Tewkesbury abbey, founded by the town's seigneurial lord and erected during the opening decades of the twelfth century, to supersede an earlier Anglo-Saxon monastery, dominated the borough economy and owned many of the properties in the town. This was the case with the row of terraced cottages built either progressively or perhaps in two phases of development, but all under one roof, between the late fifteenth to early sixteenth centuries along part of the main street running through Tewkesbury, at the abbey end of town. Now known as Abbey Row Cottages, encompassing nos. 34 to 50 Church Street, the terrace comprised some two dozen single-bay houses (until some were demolished), each just under twelve feet wide. Although the name Abbey Row is a modern designation, at Chester the well-known Rows are a name whose medieval use was always to designate groupings of shops; the earliest references to such rows relates to shops in the commercial centre of the city. The term 'row' was also applied in many places to streets, lanes, or stretches of marketplace characterized by the clustering of some particular trade.
The row of cottages at Tewkesbury probably represents a financial investment by the abbey to generate new income from rents. It is believed the houses were let to merchants or artisans and that the front rooms facing the street served as shops; this was evidently part of the design plan, with a view to ensuring tenants remained able to pay their rents. It reflects a wider trend to build shops into the ground-floor of residences. Although it is not common to find such a string of shops incorporated into a building design, this was no innovation, for the famous Norman House in Lincoln, a stone complex probably built by a member of the local Jewish community, included a row of four ground-floor shops with no access to the rest of the building. The row of shops of the Abbey Road cottages represents what might be considered, by only a small stretch of the imagination, a medieval precursor to the modern strip mall; certainly this was an initiative that was repeated numerous times in twentieth century England to create groupings of shops, with living quarters above, in urban neighbourhoods both in and outside of city centres.
One of the cottages now houses the Moore Countryside Museum, while another cottage nearby has been restored to show what it may originally have looked like as the residence/shop of a late medieval merchant. On its front one of the main differences between the latter and the other cottages in the row are that the upper storey windows are covered with a less rigid and non-transparent material; although when built they were equipped with wooden shutters that slid open laterally along grooves. The most noticeable difference, however, is the wide, street-level shop window restored to the cottage. This would have been closed up with wooden shutters overnight, but during the day the shutters would be taken off to allow customers to look into the shop and converse with the shopkeeper. Alternatively, the shutters, supported by one or more posts or trestles, may have been tilted to a horizontal position to create, immediately outside the window, a counter for displaying shop wares; in the case of some of the houses, notches in building-frame timbers on either side of the window opening could have held poles that helped support such counters.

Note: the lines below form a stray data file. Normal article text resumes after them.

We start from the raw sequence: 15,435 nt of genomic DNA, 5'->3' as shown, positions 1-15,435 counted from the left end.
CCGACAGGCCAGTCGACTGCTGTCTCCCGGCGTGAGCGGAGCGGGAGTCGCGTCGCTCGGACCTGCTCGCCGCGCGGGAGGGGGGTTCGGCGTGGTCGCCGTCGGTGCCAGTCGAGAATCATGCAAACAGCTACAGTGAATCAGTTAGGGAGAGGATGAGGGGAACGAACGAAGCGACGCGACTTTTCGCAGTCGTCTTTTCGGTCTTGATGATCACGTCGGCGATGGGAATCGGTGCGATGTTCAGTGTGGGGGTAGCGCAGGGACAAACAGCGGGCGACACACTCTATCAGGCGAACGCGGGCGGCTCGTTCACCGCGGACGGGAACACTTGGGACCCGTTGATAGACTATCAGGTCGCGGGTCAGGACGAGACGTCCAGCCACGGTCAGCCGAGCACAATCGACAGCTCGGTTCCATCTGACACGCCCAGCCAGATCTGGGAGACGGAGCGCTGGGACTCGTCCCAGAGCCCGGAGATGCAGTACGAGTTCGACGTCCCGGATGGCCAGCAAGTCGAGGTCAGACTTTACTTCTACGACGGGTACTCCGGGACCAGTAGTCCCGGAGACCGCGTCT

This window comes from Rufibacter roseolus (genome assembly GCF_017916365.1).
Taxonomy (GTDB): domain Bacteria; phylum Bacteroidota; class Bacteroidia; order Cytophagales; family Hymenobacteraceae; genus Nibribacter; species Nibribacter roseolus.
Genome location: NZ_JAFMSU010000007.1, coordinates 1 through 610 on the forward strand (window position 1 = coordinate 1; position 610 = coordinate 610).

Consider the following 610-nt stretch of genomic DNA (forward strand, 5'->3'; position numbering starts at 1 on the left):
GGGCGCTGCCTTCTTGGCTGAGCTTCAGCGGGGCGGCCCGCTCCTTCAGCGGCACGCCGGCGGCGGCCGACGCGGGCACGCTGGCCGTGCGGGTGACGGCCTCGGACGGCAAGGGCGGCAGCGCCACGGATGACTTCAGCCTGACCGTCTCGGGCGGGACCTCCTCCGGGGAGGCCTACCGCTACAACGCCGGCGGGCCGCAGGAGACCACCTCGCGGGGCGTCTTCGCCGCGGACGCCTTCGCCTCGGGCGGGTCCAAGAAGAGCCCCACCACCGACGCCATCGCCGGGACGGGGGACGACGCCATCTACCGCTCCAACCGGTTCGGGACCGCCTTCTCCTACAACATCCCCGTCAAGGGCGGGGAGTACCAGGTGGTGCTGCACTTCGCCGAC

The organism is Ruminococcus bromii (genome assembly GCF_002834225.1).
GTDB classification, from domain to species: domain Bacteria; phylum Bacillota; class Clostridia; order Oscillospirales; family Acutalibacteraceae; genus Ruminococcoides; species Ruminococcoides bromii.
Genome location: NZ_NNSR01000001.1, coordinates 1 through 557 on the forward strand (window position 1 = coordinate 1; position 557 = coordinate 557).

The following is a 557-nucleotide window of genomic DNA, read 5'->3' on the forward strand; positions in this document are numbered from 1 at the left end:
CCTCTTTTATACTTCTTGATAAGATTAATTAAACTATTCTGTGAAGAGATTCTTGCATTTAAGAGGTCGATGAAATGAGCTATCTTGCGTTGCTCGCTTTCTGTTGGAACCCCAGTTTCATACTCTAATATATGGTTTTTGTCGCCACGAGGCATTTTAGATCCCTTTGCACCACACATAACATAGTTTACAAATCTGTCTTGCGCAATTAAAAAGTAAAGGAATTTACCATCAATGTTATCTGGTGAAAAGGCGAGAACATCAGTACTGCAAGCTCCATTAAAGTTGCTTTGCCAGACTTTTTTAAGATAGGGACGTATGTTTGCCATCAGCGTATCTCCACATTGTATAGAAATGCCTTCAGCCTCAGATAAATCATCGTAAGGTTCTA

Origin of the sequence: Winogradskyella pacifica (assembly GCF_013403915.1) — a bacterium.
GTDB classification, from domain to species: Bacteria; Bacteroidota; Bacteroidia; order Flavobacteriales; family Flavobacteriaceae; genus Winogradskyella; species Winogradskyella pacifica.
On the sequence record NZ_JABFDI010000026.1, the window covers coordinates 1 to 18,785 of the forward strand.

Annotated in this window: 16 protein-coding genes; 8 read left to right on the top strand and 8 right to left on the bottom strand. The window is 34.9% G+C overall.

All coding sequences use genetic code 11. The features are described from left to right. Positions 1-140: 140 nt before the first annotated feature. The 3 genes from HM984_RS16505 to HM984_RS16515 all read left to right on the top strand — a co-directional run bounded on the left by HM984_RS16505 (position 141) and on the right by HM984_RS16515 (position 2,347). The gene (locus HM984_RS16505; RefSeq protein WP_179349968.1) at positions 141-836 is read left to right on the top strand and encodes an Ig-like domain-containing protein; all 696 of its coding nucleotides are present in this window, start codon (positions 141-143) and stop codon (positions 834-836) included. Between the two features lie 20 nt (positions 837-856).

The jettied upper storey of the row would have offered some protection for the counter and customers, as well as the wall of the lower storey, from rain and perhaps from chamber-pot urine emptied from upper floor windows into the street. The doorway on the left side of each shop has a moulded ogee-shaped head common in late medieval English architecture and typical of the Abbey Row cottages. The lower lateral beam of the house's timber frame serves as doorstep and offered some protection from the flooding to which Tewkesbury, situated in a flood-plain, was vulnerable.
The front door opened onto a corridor which ran past the shop, but gave immediate access, from the side, to the shop; it also gave access further in to the living quarters, and at the far end to the service rooms and garden. The hall lay behind the shop; part of the hall was open through the upper storey to create a void for smoke from the hearth to drift upwards rather than disperse into living areas. Behind the hall were the service rooms (kitchen and buttery). A steep, almost ladder-like, staircase on one side of the hall led to the upper storey where were two bedrooms: one above the hall and shop, the other above the service rooms. A latrine would likely have been located in the garden at rear of the house.
The shop would have been sparsely furnished, probably with: a table where theshopkeeper, if an artisan, might work during the day, or otherwise organize his money, positioned by the window during opening hours; and shelves, a cupboard, or a chest for storing some of the shop goods out of easy reach of pests. A lean-to at the back of the house, perhaps an after-thought by planners or added by early tenants, offered a more private alternative as artisanal workshop (if it was undesirable for customers to see wares prior to them being in a finished state).
The building of terraced housing (multiple, uniform residences within an elongated unit of a single architectural composition) of which Abbey Row is an example, was, because of the need to accommodate growing urban populations, a late medieval trend which became progressively stronger in the post-medieval centuries . Such terraces were often built along land on the fringes of church precincts, facing lanes of secondary importance, or in outskirt areas less desired by the more prosperous businessmen who preferred to live near the marketplace. They required an investor with some capital, another factor favouring the Church's involvement. Few medieval instances have survived, in part because easy targets for redevelopment, yet also because simply not as common as they would become in later times.